The third album by Aldous Harding, New Zealand’s woman of a thousand voices, is called Designer. Its sleeve represents the title vertically – white on matt black, in a form that immediately recalls the pulsar signal on Joy Division’s classic 1979 debut Unknown Pleasures. Like Joy Division, Harding’s name is missing.
On the video for the album’s single, The Barrel, the viewer is led through a tube of drapes to find Harding, in black with a white ruff around her neck and a very tall straw hat. She looks straight down the camera lens – until the hat is pulled down to cover her entire head. Later, she dances in a blue mask, and by the end of the song, in her underwear.
It’s surely the strangest, most disconcerting clip we’ll see or hear this year, full of jarring lyrics that the sparse, eerie music highlights. You can make of it what you want. It’s just Harding being Harding, albeit Aldous (her stage name) rather than Hannah (her real one): a born performer, who either compels or repels listeners by virtue of her sheer otherness.
On a Skype call from New Zealand, a conversation that goes for well longer than the allotted time is filled with long pauses, odd digressions and elliptical observations as she tries to explain her art. “I’m not really trying to do anything, you know, they’re just ideas,” she says. “I can only follow these ideas and the imagery around the choices I make.”
Harding is artfully deflecting the possibility that Designer is especially designed. The first songs that came to her, she says, happened while she was on the road, touring her second album Party – the album which elevated her from a Kiwi curiosity to a cult star, praised by, among others, a one-time New Zealand DJ called Jacinda Ardern.
Those songs, she says, were darker than the ones she wrote at home. “I’m unaware of how much of it is conscious,” she says. “Maybe it was a subconscious strive for balance, which is all I feel like I’m ever trying to do. But even that balance is invisible to me; I couldn’t tell you exactly what that looks like. And if I did, it would be incredibly boring for both of us.”
And she quotes Mike Tyson: “Everyone’s got a plan until they get punched in the mouth.”
Harding is no ingenue, though. Growing up, her mother worked in the Fortune Theatre in Dunedin, at the bottom of South Island. “I remember sitting in the dingy old dressing room and watching my Snow White video while she was rehearsing … She did clown work, and she’s a puppeteer. So I know how to work a space, which is all my job is, really.”
If you’ve never seen Harding work that space, look up her rendition of Horizon on Later… With Jools Holland, from 2017. It’s a stark piano ballad of just a few widely spaced chords, played by Harding’s producer John Parish, best known for his work with PJ Harvey. Harding sings it perfectly, but it’s the eye-popping theatricality of her performance that lingers.
The connection to Parish came about through both bravura and chance: Melbourne songwriter Laura Jean suggested he might like to work with her; Harding inquired; Parish said yes. “I’m not much of a fan-girl,” Harding says. “Of course, it felt amazing. But at the same time, I didn’t grow up desperate to meet these people or work with these people.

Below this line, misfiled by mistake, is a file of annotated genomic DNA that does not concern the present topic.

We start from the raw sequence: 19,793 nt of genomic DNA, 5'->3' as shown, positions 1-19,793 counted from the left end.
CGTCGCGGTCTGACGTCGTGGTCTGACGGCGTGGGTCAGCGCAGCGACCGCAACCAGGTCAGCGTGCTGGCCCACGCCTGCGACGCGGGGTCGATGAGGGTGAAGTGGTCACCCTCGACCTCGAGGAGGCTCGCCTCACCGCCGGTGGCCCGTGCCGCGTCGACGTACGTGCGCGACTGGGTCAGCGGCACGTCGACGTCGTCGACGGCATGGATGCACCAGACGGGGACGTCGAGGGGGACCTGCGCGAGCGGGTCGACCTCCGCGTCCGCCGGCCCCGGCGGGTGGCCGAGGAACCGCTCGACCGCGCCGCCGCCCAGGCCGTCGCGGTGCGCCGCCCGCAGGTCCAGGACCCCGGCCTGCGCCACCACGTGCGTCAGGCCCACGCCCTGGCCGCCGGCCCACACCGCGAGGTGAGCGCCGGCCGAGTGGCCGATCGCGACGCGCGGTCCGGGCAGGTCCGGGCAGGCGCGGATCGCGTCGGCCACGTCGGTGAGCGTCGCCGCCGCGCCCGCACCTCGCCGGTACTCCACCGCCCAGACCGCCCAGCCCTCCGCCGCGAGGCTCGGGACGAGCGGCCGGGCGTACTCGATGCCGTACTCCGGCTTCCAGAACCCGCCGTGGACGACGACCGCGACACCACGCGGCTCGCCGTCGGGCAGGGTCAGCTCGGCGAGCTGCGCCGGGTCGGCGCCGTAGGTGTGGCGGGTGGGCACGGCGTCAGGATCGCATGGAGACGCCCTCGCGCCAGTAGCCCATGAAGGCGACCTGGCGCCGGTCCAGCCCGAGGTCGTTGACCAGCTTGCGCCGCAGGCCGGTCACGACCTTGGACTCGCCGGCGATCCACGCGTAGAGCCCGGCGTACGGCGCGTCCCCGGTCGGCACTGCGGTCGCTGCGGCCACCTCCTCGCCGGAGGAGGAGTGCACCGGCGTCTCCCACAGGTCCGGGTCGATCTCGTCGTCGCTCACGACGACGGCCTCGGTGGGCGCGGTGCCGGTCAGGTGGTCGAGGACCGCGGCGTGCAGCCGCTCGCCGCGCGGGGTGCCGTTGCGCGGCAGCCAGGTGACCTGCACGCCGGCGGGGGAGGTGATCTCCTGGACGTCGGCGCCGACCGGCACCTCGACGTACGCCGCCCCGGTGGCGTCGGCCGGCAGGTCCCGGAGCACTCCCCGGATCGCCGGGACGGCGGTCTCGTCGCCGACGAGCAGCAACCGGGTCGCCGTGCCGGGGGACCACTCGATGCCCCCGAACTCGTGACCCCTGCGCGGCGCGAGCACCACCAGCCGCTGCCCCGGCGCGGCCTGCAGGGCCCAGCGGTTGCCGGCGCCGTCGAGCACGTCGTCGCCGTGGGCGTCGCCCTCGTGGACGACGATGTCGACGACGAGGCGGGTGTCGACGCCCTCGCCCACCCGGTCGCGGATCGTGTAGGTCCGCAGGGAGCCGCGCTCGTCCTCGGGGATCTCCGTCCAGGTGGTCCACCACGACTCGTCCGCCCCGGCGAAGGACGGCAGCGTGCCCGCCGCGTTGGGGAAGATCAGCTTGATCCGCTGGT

“I remember going, oh, great. That’s positive. But I didn’t punch the air or anything.”
Designer’s nine songs are probably Harding’s most focused set yet – or most balanced, as she suggests. But it’s still an enigma wrapped in a riddle, as she deploys, sometimes subtly and sometimes dramatically, different voices from song to song. Trying to pin her down, on record or in conversation, is like chasing rainbows.
“I guess they’re characters,” she says of those voices. But they’re all her. “It’s an instrument, you know – people change the settings on their guitar, depending on where they want to take you, or take themselves. That’s what they’re there for, and because I am a theatrical, diverse person I don’t see any harm in that, in embracing all of those parts.”
“I guess that’s kind of what Designer is about … I knew what people would do with that word. We all know what that word means.” She loses the thread, thinking through what she’d do with that word herself. “Maybe I was going for a combination of, this is something I’ve worked really hard on, you know, in my head, for you to understand or to feel.”
Whether you enjoy what Harding does or not maybe depends on how comfortable you are with the ambiguities and contradictions inherent in her work, and her. “That’s how I feel a lot of the time, because like a lot of people, I am a lot of different things at once. And sometimes it’s hard to understand yourself, or accept yourself and whatever state you’re in.
Does she enjoy unsettling an audience? “I enjoy doing the thing that I find interesting really well,” she says, suddenly sounding very uncomfortable herself. “Segments of my generation seem to have an issue with admitting they’ve been affected [by something], you know, they’ve [got their] hands in their pockets.
“Maybe I’m projecting, but I’m not somebody who could necessarily hold your interest in any other way. I don’t know a lot about art and music culture. And I am a little shy, and I like that I am who I am, and I can get up there and do something interesting, knowing that the person up there is not necessarily the person you would meet, and how nice that is.”
First published in The Age (Shortlist), 26 April 2019